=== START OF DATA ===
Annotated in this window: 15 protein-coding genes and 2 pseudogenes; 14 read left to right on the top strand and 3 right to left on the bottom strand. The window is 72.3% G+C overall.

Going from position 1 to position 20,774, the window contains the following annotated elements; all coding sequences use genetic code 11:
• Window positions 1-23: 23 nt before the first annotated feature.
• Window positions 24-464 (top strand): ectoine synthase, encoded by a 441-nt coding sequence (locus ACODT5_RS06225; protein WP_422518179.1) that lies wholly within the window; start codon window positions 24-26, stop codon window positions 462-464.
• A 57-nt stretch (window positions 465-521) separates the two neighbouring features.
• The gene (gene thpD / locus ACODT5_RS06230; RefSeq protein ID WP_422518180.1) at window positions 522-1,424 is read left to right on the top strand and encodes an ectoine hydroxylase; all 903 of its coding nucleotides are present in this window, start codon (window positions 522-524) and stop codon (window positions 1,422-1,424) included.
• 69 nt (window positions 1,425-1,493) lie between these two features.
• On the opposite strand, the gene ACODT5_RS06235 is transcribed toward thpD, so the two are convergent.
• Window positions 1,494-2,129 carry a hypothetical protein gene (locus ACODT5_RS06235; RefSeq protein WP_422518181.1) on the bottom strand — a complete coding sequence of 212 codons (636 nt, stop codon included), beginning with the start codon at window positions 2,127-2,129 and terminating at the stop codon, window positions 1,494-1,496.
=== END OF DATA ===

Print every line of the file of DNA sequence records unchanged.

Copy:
Annotated in this window: 15 protein-coding genes and 2 pseudogenes; 14 read left to right on the top strand and 3 right to left on the bottom strand. The window is 72.3% G+C overall.

Going from position 1 to position 20,774, the window contains the following annotated elements; all coding sequences use genetic code 11:
• Window positions 1-23: 23 nt before the first annotated feature.
• Window positions 24-464 (top strand): ectoine synthase, encoded by a 441-nt coding sequence (locus ACODT5_RS06225; protein WP_422518179.1) that lies wholly within the window; start codon window positions 24-26, stop codon window positions 462-464.
• A 57-nt stretch (window positions 465-521) separates the two neighbouring features.
• The gene (gene thpD / locus ACODT5_RS06230; RefSeq protein ID WP_422518180.1) at window positions 522-1,424 is read left to right on the top strand and encodes an ectoine hydroxylase; all 903 of its coding nucleotides are present in this window, start codon (window positions 522-524) and stop codon (window positions 1,422-1,424) included.
• 69 nt (window positions 1,425-1,493) lie between these two features.
• On the opposite strand, the gene ACODT5_RS06235 is transcribed toward thpD, so the two are convergent.
• Window positions 1,494-2,129 carry a hypothetical protein gene (locus ACODT5_RS06235; RefSeq protein WP_422518181.1) on the bottom strand — a complete coding sequence of 212 codons (636 nt, stop codon included), beginning with the start codon at window positions 2,127-2,129 and terminating at the stop codon, window positions 1,494-1,496.